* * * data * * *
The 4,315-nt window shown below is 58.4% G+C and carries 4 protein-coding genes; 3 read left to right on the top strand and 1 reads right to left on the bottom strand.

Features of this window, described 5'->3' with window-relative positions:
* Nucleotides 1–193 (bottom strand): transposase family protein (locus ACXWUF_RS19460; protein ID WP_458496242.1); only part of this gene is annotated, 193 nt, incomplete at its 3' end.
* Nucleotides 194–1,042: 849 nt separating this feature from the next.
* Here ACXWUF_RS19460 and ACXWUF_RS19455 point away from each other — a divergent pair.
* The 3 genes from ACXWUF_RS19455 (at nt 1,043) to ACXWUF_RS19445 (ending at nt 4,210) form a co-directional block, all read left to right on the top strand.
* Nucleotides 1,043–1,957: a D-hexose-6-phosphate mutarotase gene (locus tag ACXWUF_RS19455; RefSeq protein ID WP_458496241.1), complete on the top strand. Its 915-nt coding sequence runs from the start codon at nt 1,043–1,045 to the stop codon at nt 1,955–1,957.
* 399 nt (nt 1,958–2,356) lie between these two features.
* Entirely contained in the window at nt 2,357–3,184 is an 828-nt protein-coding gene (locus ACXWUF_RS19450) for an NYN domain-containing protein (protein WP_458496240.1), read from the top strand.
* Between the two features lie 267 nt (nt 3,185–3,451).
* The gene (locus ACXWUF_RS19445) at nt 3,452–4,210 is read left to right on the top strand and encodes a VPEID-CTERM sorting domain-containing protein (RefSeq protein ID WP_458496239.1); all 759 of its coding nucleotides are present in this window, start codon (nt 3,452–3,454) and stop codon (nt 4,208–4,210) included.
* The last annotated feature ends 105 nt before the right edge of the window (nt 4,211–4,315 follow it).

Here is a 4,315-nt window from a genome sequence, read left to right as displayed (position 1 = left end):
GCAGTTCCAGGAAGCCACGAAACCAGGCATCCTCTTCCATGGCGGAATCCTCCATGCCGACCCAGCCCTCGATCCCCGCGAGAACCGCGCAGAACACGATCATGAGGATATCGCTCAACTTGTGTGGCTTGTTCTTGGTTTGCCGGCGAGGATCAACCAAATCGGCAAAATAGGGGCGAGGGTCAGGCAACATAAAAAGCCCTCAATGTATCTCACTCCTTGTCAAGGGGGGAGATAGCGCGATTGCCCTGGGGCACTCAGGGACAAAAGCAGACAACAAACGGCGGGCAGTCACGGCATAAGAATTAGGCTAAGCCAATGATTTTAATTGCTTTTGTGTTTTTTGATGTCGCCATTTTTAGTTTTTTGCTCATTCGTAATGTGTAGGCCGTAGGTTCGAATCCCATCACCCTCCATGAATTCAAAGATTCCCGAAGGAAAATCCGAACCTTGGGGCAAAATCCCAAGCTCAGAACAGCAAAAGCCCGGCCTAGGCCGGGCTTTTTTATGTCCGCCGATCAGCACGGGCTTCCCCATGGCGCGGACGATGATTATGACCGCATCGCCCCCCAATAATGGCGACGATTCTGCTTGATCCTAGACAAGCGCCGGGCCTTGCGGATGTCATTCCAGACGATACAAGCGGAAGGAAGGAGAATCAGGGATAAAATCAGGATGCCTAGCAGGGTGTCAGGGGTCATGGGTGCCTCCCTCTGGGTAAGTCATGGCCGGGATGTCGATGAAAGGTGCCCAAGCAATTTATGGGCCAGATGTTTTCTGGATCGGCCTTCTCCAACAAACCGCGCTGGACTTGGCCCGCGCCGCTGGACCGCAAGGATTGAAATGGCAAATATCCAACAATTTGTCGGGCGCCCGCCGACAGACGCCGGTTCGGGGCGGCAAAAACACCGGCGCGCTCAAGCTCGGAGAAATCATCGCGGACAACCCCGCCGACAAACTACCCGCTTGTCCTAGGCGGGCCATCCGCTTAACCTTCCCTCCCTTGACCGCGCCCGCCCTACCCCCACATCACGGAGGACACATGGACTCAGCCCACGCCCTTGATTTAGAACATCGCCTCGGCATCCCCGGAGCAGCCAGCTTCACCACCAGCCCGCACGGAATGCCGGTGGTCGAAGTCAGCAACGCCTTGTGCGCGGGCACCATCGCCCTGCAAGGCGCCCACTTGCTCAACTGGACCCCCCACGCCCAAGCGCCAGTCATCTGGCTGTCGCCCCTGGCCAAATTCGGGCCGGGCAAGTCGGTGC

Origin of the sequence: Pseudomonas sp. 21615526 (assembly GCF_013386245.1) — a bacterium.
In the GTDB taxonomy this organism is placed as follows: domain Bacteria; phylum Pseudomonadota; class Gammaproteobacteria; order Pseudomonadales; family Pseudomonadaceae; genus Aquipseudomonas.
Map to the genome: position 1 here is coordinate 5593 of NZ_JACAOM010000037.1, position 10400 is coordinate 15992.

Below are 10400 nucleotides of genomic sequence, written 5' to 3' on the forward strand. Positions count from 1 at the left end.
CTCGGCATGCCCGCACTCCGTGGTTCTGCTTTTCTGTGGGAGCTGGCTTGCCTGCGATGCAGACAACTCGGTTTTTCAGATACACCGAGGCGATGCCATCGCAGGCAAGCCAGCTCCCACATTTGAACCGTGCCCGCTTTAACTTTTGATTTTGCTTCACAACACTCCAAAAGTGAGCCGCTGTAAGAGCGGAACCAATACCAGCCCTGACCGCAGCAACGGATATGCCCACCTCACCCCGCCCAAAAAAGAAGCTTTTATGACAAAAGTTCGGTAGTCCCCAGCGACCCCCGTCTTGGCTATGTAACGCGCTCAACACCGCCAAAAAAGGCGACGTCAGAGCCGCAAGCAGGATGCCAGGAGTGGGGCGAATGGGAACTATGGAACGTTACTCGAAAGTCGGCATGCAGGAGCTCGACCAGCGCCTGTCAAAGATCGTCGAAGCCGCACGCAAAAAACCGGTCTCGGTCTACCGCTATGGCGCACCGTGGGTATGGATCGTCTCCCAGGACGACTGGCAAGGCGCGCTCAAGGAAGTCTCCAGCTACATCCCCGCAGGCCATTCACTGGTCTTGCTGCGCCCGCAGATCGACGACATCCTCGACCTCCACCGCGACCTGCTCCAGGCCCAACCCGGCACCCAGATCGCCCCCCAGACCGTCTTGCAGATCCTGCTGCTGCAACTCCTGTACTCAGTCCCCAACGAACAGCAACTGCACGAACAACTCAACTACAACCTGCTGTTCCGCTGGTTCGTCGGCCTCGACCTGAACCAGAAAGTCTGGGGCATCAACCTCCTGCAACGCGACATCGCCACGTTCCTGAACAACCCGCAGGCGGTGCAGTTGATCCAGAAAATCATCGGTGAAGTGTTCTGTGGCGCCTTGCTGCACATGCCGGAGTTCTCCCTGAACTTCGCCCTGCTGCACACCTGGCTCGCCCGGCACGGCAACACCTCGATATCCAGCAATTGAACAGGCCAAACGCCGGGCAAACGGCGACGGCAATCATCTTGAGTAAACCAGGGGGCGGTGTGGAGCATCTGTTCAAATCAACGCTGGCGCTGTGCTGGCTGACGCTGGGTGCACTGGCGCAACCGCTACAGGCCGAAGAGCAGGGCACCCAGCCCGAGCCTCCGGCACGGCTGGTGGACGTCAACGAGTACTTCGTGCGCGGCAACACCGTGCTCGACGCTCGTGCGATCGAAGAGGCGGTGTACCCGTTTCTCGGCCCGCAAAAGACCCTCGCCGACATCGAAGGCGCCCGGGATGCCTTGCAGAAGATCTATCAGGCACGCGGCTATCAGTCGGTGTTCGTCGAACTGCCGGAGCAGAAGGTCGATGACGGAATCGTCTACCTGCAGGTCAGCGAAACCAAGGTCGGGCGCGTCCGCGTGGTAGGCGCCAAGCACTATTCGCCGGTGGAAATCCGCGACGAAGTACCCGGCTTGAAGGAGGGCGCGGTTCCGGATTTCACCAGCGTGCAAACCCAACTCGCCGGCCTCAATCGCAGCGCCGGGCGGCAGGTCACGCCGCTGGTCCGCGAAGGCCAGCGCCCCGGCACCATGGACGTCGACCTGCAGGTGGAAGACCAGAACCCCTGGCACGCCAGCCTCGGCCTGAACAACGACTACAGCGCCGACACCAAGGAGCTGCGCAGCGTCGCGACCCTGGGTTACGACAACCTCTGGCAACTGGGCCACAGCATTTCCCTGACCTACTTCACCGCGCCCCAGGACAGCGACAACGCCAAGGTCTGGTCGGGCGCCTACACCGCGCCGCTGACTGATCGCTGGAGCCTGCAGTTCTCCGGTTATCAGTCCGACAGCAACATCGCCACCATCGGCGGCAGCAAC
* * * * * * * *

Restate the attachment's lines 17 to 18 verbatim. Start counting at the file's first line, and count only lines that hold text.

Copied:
Map to the genome: position 1 here is coordinate 5593 of NZ_JACAOM010000037.1, position 10400 is coordinate 15992.

Below are 10400 nucleotides of genomic sequence, written 5' to 3' on the forward strand. Positions count from 1 at the left end.